"The medical costs of dying young appear to ring a heavier charge on the public purse than do the myriad ills of old age. Movies and television portray Big Tobacco as evil personified, the devil, the beast."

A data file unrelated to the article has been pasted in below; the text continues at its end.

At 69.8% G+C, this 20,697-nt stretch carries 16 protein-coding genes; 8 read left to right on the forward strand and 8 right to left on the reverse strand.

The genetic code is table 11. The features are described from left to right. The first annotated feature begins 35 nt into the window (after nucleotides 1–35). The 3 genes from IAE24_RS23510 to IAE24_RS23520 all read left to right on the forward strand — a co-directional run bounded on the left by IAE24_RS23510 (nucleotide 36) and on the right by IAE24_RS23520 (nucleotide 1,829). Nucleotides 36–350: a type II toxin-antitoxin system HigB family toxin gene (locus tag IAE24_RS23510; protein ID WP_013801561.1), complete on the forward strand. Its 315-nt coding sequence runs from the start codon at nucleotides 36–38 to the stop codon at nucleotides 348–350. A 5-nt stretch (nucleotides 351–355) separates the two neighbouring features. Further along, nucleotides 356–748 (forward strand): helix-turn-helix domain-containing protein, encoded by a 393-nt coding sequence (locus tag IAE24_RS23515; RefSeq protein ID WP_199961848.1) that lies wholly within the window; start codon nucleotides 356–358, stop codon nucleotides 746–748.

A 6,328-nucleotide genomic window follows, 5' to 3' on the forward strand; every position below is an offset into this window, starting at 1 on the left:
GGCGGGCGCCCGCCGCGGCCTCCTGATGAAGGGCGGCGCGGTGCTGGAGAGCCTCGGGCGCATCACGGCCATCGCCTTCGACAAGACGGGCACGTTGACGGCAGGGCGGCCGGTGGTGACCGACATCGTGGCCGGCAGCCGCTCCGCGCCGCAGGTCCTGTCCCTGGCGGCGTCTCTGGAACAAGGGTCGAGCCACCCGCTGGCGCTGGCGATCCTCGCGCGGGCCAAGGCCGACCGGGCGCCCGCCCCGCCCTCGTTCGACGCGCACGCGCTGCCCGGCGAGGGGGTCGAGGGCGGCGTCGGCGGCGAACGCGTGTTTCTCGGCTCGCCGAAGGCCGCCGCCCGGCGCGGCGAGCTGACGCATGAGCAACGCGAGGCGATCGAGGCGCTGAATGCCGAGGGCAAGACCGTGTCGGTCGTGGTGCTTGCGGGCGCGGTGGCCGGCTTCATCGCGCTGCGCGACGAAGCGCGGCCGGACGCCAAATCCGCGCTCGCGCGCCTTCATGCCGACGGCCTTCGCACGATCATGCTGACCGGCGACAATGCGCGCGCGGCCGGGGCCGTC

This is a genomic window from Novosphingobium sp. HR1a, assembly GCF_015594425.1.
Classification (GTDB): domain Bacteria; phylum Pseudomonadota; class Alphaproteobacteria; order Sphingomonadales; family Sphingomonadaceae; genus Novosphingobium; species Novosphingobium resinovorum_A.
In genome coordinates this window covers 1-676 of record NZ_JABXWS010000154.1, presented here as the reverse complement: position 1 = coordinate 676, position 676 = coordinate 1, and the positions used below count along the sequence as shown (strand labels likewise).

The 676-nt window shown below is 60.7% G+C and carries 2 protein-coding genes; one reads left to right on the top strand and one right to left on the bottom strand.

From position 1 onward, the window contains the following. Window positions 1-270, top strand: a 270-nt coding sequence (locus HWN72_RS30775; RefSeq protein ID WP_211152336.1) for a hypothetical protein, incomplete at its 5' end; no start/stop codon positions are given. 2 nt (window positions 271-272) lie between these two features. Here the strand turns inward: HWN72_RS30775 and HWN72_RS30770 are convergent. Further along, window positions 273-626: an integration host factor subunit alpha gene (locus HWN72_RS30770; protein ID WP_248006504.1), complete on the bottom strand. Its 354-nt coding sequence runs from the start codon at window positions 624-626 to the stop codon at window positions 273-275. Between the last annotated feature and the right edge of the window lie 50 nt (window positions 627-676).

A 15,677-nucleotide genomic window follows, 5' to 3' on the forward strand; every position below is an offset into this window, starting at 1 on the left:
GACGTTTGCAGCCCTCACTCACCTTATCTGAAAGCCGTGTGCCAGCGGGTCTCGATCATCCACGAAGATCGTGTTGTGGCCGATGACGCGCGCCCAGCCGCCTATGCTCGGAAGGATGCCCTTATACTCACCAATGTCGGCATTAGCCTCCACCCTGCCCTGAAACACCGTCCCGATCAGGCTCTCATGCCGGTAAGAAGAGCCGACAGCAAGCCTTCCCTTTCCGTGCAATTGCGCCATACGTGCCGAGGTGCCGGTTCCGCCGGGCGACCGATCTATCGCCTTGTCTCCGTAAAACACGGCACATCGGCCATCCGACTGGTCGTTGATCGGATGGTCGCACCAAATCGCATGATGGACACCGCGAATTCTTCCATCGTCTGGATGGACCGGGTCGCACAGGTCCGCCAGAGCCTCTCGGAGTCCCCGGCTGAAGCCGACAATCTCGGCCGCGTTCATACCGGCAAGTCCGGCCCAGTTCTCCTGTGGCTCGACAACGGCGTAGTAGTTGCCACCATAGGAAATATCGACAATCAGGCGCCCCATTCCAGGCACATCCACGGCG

Someone in Chapel Hill actually thinks about tobacco?” I’ve heard this sentiment twice already today, but this time the speaker explains the surprise behind it: “Most days I think those folks don’t know what supports them.” I laugh my agreement, and we shake hands. She urges me to get a plate of dinner, pointing out that the hundred-odd people with nametags have already eaten. Besides, this is her home, and she insists. So I get a plate and fill it from the vats of meat and potatoes and green beans and corn. I grab a biscuit and a Styrofoam cup of iced tea, and take a seat. It’s noontime on the second day of the 2002 North Carolina Flue-Cured Tobacco Tour. After our meal we’re going down to the curing barns to see a state-of-the-art box-loading machine. The machine stands as the centerpiece of a prototype harvest-and-curing system that will get the leaf off the plant, precision-cured to its buyer’s specifications, and out the door—all without the touch of human hands. At the moment, though, the system is still under construction: modified school buses serve to carry the tobacco leaves to the box-loader, while Hispanic workers perched above the machine on frames rigged out of two-by-fours frantically rake the harvest up the conveyor belts.